# Weibull fitter: delta nan error

See original GitHub issueHi Cam/lifelines contributors,

Thanks for this great package.

I’m trying to use the Weibull fitter, mostly successfully, but I get an error when using this data set:

```
from lifelines import WeibullFitter
T = [13467, 13760, 12011, 7798, 7928]
E = [0,1,0,0,0]
wf = WeibullFitter()
wf.fit(T, E)
```

This is the full error:

```
---------------------------------------------------------------------------
ValueError Traceback (most recent call last)
<ipython-input-30-4b49a1327419> in <module>
3 E = [0,1,0,0,0]
4 wf = WeibullFitter()
----> 5 wf.fit(T, E)
c:\users\hcarlens\appdata\local\continuum\anaconda3\envs\lab\lib\site-packages\lifelines\fitters\weibull_fitter.py in fit(self, durations, event_observed, timeline, entry, label, alpha, ci_labels)
99
100 # estimation
--> 101 self.lambda_, self.rho_ = self._newton_rhaphson(self.durations, self.event_observed)
102 self.survival_function_ = pd.DataFrame(self.survival_function_at_times(self.timeline), columns=[self._label], index=self.timeline)
103 self.hazard_ = pd.DataFrame(self.hazard_at_times(self.timeline), columns=[self._label], index=self.timeline)
c:\users\hcarlens\appdata\local\continuum\anaconda3\envs\lab\lib\site-packages\lifelines\fitters\weibull_fitter.py in _newton_rhaphson(self, T, E, precision)
151 delta = solve(j, - step_size * g.T)
152 if np.any(np.isnan(delta)):
--> 153 raise ValueError("delta contains nan value(s). Convergence halted.")
154
155 parameters += delta
ValueError: delta contains nan value(s). Convergence halted.
```

I’m using Python 3.6.6, and lifelines 0.14.6. Could you help me understand what’s going wrong here? Is this a limitation in the library, or an issue with the data set? Is this something I can check for before running the fitter?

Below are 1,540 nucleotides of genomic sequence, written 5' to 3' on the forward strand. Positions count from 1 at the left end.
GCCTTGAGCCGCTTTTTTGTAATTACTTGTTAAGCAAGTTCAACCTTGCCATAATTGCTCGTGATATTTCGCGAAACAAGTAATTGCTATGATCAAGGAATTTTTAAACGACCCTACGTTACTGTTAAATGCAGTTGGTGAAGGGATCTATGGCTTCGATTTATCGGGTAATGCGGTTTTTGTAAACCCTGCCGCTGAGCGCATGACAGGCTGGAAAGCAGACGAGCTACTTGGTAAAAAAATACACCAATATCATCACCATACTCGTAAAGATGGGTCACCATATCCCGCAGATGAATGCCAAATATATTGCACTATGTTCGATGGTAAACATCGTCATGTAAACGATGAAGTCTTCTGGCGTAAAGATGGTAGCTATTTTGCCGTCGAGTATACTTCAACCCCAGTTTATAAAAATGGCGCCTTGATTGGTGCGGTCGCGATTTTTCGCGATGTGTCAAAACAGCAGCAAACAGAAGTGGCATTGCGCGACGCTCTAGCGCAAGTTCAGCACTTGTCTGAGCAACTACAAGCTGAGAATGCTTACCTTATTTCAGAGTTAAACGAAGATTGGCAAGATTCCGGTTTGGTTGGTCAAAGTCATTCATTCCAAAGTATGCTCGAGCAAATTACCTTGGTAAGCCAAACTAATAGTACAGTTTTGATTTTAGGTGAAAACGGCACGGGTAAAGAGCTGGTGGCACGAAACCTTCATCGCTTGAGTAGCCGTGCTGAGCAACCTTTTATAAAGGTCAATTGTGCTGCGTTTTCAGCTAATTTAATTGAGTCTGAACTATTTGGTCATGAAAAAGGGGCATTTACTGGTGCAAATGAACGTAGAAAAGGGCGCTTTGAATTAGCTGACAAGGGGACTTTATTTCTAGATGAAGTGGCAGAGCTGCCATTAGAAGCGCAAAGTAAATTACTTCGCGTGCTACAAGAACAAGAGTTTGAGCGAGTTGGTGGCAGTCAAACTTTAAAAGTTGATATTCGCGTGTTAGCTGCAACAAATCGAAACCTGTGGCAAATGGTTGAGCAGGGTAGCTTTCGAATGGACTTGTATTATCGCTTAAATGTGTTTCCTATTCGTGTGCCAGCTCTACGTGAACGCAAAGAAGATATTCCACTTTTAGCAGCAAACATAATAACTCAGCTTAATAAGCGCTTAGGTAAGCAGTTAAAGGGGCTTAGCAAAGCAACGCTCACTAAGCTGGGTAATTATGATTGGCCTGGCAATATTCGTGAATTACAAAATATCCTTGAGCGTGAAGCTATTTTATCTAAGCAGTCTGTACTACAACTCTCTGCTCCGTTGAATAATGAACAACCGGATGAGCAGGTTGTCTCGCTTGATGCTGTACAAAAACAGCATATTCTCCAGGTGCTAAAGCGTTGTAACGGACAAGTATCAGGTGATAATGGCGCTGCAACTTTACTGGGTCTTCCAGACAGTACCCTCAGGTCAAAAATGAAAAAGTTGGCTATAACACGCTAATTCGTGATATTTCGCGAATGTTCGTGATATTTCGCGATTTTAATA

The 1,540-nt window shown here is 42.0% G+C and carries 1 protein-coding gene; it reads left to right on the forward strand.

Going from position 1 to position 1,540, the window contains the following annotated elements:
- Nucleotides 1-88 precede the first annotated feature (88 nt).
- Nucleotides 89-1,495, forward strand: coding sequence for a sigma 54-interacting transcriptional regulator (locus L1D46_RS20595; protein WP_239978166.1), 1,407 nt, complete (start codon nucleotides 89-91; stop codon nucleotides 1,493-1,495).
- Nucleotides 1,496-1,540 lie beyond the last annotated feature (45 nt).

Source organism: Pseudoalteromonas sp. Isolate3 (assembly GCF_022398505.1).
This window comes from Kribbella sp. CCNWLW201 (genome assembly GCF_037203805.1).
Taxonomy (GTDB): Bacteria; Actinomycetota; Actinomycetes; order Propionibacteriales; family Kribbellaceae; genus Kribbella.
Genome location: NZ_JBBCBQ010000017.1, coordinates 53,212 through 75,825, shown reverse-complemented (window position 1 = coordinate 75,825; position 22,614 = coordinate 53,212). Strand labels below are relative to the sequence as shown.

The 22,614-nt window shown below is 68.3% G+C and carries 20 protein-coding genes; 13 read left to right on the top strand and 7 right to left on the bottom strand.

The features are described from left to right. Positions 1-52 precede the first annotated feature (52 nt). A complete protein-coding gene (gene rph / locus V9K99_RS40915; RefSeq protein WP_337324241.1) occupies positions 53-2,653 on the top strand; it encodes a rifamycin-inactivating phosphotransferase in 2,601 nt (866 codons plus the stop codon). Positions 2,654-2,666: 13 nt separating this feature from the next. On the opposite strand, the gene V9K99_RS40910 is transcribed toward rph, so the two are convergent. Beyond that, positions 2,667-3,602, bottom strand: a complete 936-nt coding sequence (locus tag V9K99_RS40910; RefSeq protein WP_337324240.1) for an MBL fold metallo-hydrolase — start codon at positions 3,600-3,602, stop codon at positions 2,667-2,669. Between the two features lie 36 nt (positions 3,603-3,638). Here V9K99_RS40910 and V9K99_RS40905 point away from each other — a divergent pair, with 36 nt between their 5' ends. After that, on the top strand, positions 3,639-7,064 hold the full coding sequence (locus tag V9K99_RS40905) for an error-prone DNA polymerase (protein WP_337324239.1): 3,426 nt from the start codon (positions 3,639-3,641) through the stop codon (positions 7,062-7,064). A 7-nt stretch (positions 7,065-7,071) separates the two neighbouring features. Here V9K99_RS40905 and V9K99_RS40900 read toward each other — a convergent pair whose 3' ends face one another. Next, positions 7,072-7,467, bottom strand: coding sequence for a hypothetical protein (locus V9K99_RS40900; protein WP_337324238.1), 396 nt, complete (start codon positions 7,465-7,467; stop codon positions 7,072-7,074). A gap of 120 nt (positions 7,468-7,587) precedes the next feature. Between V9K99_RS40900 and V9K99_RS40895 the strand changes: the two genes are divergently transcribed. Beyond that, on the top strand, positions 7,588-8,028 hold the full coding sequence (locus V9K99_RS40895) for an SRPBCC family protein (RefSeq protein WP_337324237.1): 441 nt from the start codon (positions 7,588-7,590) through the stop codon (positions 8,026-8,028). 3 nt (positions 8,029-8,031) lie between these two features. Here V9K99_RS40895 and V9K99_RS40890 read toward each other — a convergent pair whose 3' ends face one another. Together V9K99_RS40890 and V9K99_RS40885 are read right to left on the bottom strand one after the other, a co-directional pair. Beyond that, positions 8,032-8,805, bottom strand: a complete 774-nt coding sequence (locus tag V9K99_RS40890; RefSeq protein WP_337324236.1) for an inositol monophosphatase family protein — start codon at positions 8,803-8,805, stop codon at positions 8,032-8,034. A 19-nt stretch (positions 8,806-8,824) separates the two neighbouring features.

Granted, the usefulness or meaning of the ‘fit’ in this specific case is debatable, but it would still be good to know why it’s failing.

### Issue Analytics

- State:
- Created 5 years ago
- Comments:9 (6 by maintainers)

#### Top Results From Across the Web

Why does this data throw an error in R fitdistr? - Cross Validated

The Weibull distribution has two parameters, the scale λ and shape k (I'm following Wikipedia's notation). Both parameters are positive real ...

Read more >weibulltools: Statistical Methods for Life Data Analysis

The delta method estimates the standard errors for quantities that can be written as non-linear func- tions of ML estimators. Hence, (log-) ...

Read more >WeibullAFTFitter does not ignore the index of the DataFrame ...

TypeError: NaNs were detected in the dataset. Try using pd.isnull to find the problematic values. It seems like the function is not ignoring...

Read more >More examples and recipes — lifelines 0.27.4 documentation

delta contains nan value(s). : First try adding show_progress=True in the fit function. If the values in delta grow unbounded, it's possible the...

Read more >Weibull distribution - Wikipedia

In probability theory and statistics, the Weibull distribution /ˈwaɪbʊl/ is a continuous probability distribution. It is named after Swedish mathematician ...

Read more >#### Top Related Medium Post

No results found

#### Top Related StackOverflow Question

No results found

#### Troubleshoot Live Code